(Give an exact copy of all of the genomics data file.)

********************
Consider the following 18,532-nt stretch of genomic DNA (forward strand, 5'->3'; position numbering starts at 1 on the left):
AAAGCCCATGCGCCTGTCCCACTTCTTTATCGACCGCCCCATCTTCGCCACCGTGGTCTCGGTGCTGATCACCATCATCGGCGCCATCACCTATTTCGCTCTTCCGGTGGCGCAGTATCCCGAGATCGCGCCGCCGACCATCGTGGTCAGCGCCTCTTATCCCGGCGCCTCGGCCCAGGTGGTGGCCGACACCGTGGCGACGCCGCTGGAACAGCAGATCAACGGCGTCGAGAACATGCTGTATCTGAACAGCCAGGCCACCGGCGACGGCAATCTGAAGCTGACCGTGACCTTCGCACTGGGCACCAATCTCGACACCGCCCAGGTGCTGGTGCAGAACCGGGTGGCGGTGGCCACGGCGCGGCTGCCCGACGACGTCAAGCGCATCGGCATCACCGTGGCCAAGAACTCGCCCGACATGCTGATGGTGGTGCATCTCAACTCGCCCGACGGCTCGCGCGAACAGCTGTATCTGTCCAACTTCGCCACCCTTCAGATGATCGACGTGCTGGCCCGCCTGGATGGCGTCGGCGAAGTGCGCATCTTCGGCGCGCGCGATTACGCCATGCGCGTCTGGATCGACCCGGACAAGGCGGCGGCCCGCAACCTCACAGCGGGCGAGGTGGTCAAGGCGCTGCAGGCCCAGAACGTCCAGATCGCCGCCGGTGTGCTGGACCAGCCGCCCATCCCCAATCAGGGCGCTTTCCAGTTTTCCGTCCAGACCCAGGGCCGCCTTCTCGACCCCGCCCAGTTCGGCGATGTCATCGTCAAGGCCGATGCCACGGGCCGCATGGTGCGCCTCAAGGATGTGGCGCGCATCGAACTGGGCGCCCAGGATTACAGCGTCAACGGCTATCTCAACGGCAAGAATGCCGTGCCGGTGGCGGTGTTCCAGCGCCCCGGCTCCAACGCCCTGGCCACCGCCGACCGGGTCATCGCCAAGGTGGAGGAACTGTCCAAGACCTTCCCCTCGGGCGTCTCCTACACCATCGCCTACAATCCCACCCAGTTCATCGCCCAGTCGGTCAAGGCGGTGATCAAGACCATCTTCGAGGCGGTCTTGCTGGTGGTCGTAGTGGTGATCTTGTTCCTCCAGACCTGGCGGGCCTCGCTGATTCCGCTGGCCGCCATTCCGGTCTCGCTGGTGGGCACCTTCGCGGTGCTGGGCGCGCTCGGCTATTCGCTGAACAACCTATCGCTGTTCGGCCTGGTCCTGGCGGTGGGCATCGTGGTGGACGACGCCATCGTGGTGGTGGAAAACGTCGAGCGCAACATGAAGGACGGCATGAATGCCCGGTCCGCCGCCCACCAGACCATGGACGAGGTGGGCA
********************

Consider the following 18,532-nt stretch of genomic DNA (forward strand, 5'->3'; position numbering starts at 1 on the left):
AAAGCCCATGCGCCTGTCCCACTTCTTTATCGACCGCCCCATCTTCGCCACCGTGGTCTCGGTGCTGATCACCATCATCGGCGCCATCACCTATTTCGCTCTTCCGGTGGCGCAGTATCCCGAGATCGCGCCGCCGACCATCGTGGTCAGCGCCTCTTATCCCGGCGCCTCGGCCCAGGTGGTGGCCGACACCGTGGCGACGCCGCTGGAACAGCAGATCAACGGCGTCGAGAACATGCTGTATCTGAACAGCCAGGCCACCGGCGACGGCAATCTGAAGCTGACCGTGACCTTCGCACTGGGCACCAATCTCGACACCGCCCAGGTGCTGGTGCAGAACCGGGTGGCGGTGGCCACGGCGCGGCTGCCCGACGACGTCAAGCGCATCGGCATCACCGTGGCCAAGAACTCGCCCGACATGCTGATGGTGGTGCATCTCAACTCGCCCGACGGCTCGCGCGAACAGCTGTATCTGTCCAACTTCGCCACCCTTCAGATGATCGACGTGCTGGCCCGCCTGGATGGCGTCGGCGAAGTGCGCATCTTCGGCGCGCGCGATTACGCCATGCGCGTCTGGATCGACCCGGACAAGGCGGCGGCCCGCAACCTCACAGCGGGCGAGGTGGTCAAGGCGCTGCAGGCCCAGAACGTCCAGATCGCCGCCGGTGTGCTGGACCAGCCGCCCATCCCCAATCAGGGCGCTTTCCAGTTTTCCGTCCAGACCCAGGGCCGCCTTCTCGACCCCGCCCAGTTCGGCGATGTCATCGTCAAGGCCGATGCCACGGGCCGCATGGTGCGCCTCAAGGATGTGGCGCGCATCGAACTGGGCGCCCAGGATTACAGCGTCAACGGCTATCTCAACGGCAAGAATGCCGTGCCGGTGGCGGTGTTCCAGCGCCCCGGCTCCAACGCCCTGGCCACCGCCGACCGGGTCATCGCCAAGGTGGAGGAACTGTCCAAGACCTTCCCCTCGGGCGTCTCCTACACCATCGCCTACAATCCCACCCAGTTCATCGCCCAGTCGGTCAAGGCGGTGATCAAGACCATCTTCGAGGCGGTCTTGCTGGTGGTCGTAGTGGTGATCTTGTTCCTCCAGACCTGGCGGGCCTCGCTGATTCCGCTGGCCGCCATTCCGGTCTCGCTGGTGGGCACCTTCGCGGTGCTGGGCGCGCTCGGCTATTCGCTGAACAACCTATCGCTGTTCGGCCTGGTCCTGGCGGTGGGCATCGTGGTGGACGACGCCATCGTGGTGGTGGAAAACGTCGAGCGCAACATGAAGGACGGCATGAATGCCCGGTCCGCCGCCCACCAGACCATGGACGAGGTGGGCA